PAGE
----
Good evening. Here is the Monday, January 30 edition of Today in Slovakia - the main news of the day in less than five minutes.
Children fear divorce and starvation
Kids are most worried about hardship in the context of the family. Being separated from one or both parents, divorce, and unstable relationships within the family are their most serious anxieties, a survey conducted by Children's Commissioner Jozef Mikloško suggests.
In the world outside their families, children notice injustice around them, the survey shows. Girls in particular are more prone to notice such issues at school or in their online community, but also suffer negative emotions because of them. When in the online space, cyber-bullying is a prevalent issue for the younger generation. Children now spend more time online, too. The study shows that a Slovak child in seventh grade spends five hours a day, on average, on the internet.
More stories from The Slovak Spectator website
Minorities: The Vietnamese community in Slovakia is closer to receiving official recognition.
Bratislava: In a short time, the state postal firm Slovenská Pošta will close two of seven branches in Petržalka, the biggest borough of Bratislava. What does it mean for people living in the borough?
President: The past Saturday President Zuzana Čaputová congratulated Czechia's president-elect Petr Pavel on winning the presidential elections right in Prague, a move that some did not like.
Opinion: Ex-prime minister Mikuláš Dzurinda's cinematic relaunch may not be a watch for everyone.
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SONG OF THE DAY
Listen to one of Dara Rolins' earliest hits, "Až Raz Budem Učiteľkou" (When I become a teacher).
The Slovak singer has sold out Prague's O2 Arena.
The singer is preparing for the 'concert of her life' to celebrate her 50th birthday. Rolins first appeared on stage as a nine-year-old.
Her first released album sold 250,000 copies.
Feature story for Monday
Teaching Slovak kids to think differently
Cambridge International School in Bratislava teaches its students by means of project-based courses.
Other schools in Slovakia prioritise teaching the country's language and culture. Project-based thinking is supposed to develop independence, support collaboration, and let children tap into critical and presenting skills.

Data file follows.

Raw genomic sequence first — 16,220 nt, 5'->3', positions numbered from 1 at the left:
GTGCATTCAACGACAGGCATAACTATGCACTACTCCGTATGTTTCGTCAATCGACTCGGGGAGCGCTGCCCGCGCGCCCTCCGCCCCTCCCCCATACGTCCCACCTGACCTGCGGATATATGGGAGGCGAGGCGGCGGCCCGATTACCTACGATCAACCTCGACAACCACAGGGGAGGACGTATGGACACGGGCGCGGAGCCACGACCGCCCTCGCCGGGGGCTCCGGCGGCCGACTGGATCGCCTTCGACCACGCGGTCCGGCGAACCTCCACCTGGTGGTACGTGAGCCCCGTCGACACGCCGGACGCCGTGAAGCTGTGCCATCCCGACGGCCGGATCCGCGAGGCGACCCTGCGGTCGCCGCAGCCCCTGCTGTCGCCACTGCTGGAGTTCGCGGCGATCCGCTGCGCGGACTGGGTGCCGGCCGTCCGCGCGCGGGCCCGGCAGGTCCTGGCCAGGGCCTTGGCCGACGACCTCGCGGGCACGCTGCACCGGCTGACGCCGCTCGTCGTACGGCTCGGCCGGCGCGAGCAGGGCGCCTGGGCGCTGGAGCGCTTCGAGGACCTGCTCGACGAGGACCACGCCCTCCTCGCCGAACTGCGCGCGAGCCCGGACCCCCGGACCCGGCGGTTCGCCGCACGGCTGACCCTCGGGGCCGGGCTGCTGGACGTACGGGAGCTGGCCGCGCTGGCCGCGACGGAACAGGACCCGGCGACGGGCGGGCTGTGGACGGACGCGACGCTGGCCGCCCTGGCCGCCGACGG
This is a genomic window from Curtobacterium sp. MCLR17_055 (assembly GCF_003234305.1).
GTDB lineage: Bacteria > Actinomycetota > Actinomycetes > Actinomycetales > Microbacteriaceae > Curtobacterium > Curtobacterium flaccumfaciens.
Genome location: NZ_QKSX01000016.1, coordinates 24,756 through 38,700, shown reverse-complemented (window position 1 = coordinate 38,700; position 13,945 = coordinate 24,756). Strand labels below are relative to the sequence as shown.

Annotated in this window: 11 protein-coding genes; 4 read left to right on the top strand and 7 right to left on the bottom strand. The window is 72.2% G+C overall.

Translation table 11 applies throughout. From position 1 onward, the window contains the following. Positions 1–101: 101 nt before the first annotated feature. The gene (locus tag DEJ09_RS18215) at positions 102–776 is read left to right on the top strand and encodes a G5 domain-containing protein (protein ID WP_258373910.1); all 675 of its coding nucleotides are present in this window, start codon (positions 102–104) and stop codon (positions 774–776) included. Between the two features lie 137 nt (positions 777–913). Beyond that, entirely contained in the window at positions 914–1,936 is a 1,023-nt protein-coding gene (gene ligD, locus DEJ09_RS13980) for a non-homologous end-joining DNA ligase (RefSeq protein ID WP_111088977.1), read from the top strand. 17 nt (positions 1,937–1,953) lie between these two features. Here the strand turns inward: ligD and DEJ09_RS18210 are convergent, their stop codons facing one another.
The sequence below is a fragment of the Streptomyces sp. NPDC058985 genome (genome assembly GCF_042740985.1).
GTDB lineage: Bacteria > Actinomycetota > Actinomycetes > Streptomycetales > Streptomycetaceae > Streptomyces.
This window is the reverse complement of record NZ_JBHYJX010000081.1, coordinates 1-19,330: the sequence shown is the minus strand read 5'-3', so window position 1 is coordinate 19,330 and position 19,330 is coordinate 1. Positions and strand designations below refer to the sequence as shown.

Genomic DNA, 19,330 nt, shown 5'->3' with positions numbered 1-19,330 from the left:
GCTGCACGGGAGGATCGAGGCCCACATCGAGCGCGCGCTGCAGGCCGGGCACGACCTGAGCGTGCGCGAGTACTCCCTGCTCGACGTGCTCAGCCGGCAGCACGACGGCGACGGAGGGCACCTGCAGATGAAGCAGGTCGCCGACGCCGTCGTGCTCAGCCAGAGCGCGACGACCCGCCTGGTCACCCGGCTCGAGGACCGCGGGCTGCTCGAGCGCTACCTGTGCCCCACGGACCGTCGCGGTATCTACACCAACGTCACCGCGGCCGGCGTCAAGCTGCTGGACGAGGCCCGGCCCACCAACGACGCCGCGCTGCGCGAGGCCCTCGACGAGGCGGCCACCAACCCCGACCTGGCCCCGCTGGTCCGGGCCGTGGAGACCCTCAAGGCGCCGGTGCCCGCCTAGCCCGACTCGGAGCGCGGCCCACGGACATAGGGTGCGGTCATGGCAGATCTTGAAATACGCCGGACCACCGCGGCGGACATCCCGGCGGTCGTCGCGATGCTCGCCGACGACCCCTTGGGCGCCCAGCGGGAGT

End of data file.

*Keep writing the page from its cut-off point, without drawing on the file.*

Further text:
In an interview with The Slovak Spectator, Aaron King, director of the Cambridge International School in Bratislava, praises aspects of the Slovak educational system, but says his own school's approach is less textbook-focused: "It's good to have continuity in the educational system, but one of the key questions that I encourage students to ask is 'Why are we learning this and what is the value of learning this?'."
IN OTHER NEWS
- Weather forecast for Tuesday: Mostly cloudy across Slovakia. Snow expected in northern and central parts. The temperature during the day will vary between 1°C and 4°C and in northern parts between -3°C and 0°C.
- General Prosecutor Maroš Žilinka is not considering a run for the presidency in the next head-of-state election, due in 2024. Žilinka was elected to his current position by MPs in 2020 and says he wants to serve all seven years of his term.
- Some municipalities are turning off their streetlights this evening as a sign of protest. The temporary blackout will last for half an hour, starting at 19.00. Municipalities are demanding more government help to tackle rising energy costs. (TASR)
- The police are urging gun-owners to fulfil their duties by the end of January. Owners of weapons that have not yet been registered with the police and whose possession is now subject to the issuance of a firearms licence or registration as of February 1, 2023, must apply for this by the end of January.
- Entrepreneurs must file a motor vehicle tax return and pay the applicable tax by the end of January. This obligation applies to every entrepreneur who uses a car for business or other self-employed activities, writes finance leasing company Arval Slovakia.
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